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How We Got Here : Diary of a Doomed Coup : A bungle-by-bungle look at how Moscow's hard-liners grabbed for power, and missed.

September 03, 1991|MICHAEL PARKS and JAMES GERSTENZANG | TIMES STAFF WRITERS; This account, written by Times staff writer John M. Broder in Washington, was based on reporting by Times staff writers John-Thor Dahlburg, Carey Goldberg and Elizabeth Shogren in Moscow; staff writers Norman Kempster in Washington and Douglas Jehl in Kennebunkport, Me.; and Moscow Bureau reporter Viktor K. Grebenshikov and researcher Andrei Ostroukh.

"I didn't need additional information," he said at his Moscow press conference. "I saw that this was a very serious situation. I thought that they were going to try to blackmail me or force me or compel me to do something. Anything was possible."

By the time Gorbachev returned, the delegation was already in the house--an extraordinary breach of security engineered by Plekhanov and Vladimir Medvedev, Gorbachev's adjutant and one of the conspirators. A virulent confrontation ensued.

"Who sent you?" Gorbachev demanded.

"The Committee," they replied. "The Committee appointed in connection with the emergency."

"Who appointed the committee?" Gorbachev asked. "I didn't appoint such a committee, and the Supreme Soviet didn't appoint such a committee."

They demanded that Gorbachev issue a decree establishing a state of emergency and granting the State Emergency Committee full powers with Vice President Gennady I. Yanayev at its head. If Gorbachev refused, they said, he would simply be replaced.

"They sat in my study and presented me with an ultimatum," Gorbachev told an aide immediately after the meeting. "Either I sign the decree on the state of emergency, they said, or I hand over my authority to Yanayev or--this was Varennikov's proposal--I resign.

"Fuck off!" Gorbachev told the conspirators, according to foreign policy aide Chernayev. "You are nothing but adventurers and traitors, and you'll pay for this. I don't care what will happen to you, but you'll destroy the country. You are pushing it to civil war."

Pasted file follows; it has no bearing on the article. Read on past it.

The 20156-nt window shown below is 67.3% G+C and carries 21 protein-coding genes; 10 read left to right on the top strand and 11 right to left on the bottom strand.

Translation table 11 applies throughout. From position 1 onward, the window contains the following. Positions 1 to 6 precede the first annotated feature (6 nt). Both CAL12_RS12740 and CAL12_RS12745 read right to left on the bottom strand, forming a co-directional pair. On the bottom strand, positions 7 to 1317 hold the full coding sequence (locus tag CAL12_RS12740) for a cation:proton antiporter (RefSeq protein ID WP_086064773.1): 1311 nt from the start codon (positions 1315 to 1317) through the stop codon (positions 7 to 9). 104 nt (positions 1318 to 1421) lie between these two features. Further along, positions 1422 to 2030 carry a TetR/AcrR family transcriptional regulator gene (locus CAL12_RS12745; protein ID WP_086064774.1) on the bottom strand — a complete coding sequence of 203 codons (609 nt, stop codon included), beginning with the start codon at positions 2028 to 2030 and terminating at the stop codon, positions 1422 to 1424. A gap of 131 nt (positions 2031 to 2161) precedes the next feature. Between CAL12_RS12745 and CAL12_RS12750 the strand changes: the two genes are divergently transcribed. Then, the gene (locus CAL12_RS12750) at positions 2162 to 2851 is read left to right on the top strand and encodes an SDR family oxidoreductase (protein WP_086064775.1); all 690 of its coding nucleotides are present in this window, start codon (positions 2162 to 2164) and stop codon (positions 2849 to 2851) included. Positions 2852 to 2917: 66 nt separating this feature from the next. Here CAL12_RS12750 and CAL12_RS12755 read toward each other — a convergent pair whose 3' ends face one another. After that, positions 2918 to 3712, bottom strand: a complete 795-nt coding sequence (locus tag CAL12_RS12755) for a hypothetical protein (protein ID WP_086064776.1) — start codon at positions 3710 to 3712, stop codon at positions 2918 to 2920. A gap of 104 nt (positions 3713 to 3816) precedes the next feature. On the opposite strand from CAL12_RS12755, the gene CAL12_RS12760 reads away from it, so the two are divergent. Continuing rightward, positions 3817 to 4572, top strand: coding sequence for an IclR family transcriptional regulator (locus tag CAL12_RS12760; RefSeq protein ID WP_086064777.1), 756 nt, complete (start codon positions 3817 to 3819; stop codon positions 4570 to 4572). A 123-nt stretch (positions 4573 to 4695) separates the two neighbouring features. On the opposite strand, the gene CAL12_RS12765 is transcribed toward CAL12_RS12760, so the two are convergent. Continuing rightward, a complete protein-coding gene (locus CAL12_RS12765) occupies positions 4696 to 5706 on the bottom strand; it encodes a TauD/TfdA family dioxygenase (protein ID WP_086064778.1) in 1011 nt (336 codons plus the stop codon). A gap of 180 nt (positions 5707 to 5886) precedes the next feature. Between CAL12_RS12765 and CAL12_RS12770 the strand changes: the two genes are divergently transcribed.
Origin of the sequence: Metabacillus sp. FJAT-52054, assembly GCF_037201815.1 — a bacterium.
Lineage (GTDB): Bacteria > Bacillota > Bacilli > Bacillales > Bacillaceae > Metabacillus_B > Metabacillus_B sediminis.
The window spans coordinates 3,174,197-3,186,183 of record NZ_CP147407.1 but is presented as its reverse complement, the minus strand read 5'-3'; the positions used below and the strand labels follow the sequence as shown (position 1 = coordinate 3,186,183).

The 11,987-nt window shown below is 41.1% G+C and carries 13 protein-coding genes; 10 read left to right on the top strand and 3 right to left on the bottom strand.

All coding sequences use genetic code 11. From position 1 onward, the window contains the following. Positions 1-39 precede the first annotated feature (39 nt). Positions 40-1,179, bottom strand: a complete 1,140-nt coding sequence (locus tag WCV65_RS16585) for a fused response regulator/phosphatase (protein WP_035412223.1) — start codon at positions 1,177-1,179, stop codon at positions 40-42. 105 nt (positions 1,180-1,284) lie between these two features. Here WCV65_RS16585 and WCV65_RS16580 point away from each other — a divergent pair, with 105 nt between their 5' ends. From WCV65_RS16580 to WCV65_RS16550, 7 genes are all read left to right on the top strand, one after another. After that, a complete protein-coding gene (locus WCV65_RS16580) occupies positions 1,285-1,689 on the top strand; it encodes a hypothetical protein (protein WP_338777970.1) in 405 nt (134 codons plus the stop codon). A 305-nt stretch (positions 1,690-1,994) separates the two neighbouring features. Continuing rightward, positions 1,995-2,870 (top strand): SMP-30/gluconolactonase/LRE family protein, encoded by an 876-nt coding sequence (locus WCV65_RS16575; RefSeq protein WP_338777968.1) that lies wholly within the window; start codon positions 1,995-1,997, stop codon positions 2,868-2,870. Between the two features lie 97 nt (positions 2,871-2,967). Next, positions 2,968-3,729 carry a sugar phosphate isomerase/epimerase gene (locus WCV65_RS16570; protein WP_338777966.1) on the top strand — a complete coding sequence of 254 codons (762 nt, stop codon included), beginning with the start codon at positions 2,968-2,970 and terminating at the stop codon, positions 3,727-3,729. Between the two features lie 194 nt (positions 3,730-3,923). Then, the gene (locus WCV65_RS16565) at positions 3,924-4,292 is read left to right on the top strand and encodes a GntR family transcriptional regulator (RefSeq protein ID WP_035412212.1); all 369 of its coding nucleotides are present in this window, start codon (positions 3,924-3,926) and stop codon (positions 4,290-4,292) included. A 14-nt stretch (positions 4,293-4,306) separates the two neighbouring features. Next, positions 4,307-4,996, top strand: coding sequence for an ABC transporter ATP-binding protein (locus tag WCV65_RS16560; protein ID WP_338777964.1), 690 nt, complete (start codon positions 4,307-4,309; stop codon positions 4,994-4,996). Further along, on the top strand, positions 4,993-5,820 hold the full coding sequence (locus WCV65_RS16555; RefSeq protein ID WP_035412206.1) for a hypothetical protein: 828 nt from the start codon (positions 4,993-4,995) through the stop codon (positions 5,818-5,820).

As Gorbachev looked at the list of committee members, he was stunned to read that the names of Marshal Dmitri T. Yazov, the defense minister, and Vladimir A. Kryuchkov, the head of the KGB, the country's security and intelligence agency.

"I particularly trusted Yazov and Kryuchkov," he said later.

For an hour, the men debated the country's profound political and economic problems. Gorbachev said that declaring a state of siege would only exacerbate the crisis. The usurpers insisted that he had lost the respect of his government and control of the people. Gorbachev could make no headway, he said later, for "the demand was still that I resign. And I said, 'You'll never live that long!' "

The delegation left for Moscow with Gorbachev's unequivocal "Nyet!" about 7:30 p.m.

The compound was sealed off from outside by KGB forces and army troops supporting the coup. Roadblocks were established throughout the Crimea and all planes were diverted on orders of the air defense forces.

Inside the compound, the president's personal bodyguard of 32 KGB officers remained loyal and prepared to fight off an armed attack from a military garrison in nearby Simferopol and perhaps from the naval units offshore. But they had only their side arms and a total of six Kalashnikov assault rifles.

Family members were placed in protected spots, and to guard against poisoned or drugged food or water, the defenders decided to rely only on supplies already in the compound.

"We thought the attack would come shortly before first light," one of the KGB guards recounted back in Moscow. "I don't know what the president did, but I wrote a letter to my wife and children. I doubted anyone of us would see the dawn."

With the return of Boldin, Baklanov, Shenin, Varennikov and Plekhanov to Moscow, the conspirators began the final preparations for the coup, readying the declaration of a state of emergency that would have to be proclaimed without Gorbachev's signature.

Foreign Minister Alexander A. Bessmertnykh, dressed in jeans and knowing nothing of the previous hours' events, was summoned to the Kremlin. There he found a meeting already under way, with a large number of generals participating, as well as Yanayev, Baklanov, Prime Minister Pavlov, Interior Minister Boris K. Pugo and KGB chief Kryuchkov.

Kryuchkov pulled him aside and led him into the next room, Bessmertnykh recounted.

"Listen, the situation in the country is terrible," Kryuchkov told him. "The chaotic situation emerges. It's a crisis. It's dangerous. People are disappointed. Something should be done, and we decided to do something through emergency measures. We have established a committee, an emergency committee, and I would like you to be part of it."

Bessmertnykh said he asked, "Is that committee arranged by the instructions of the president?"

"No, he's incapable of functioning now," the KGB chief replied, according to Bessmertnykh. "He's lying flat in a dacha ."

Bessmertnykh asked for a medical report on Gorbachev, but Kryuchkov declined to provide one. Bessmertnykh said he then replied, "Mr. Kryuchkov, I am not going to be part of that committee, and I categorically reject any participation in that."

As they went back to the meeting, Kryuchkov told the others, "Bessmertnykh refused." And someone commented, "Well, we needed a liberal on the committee."

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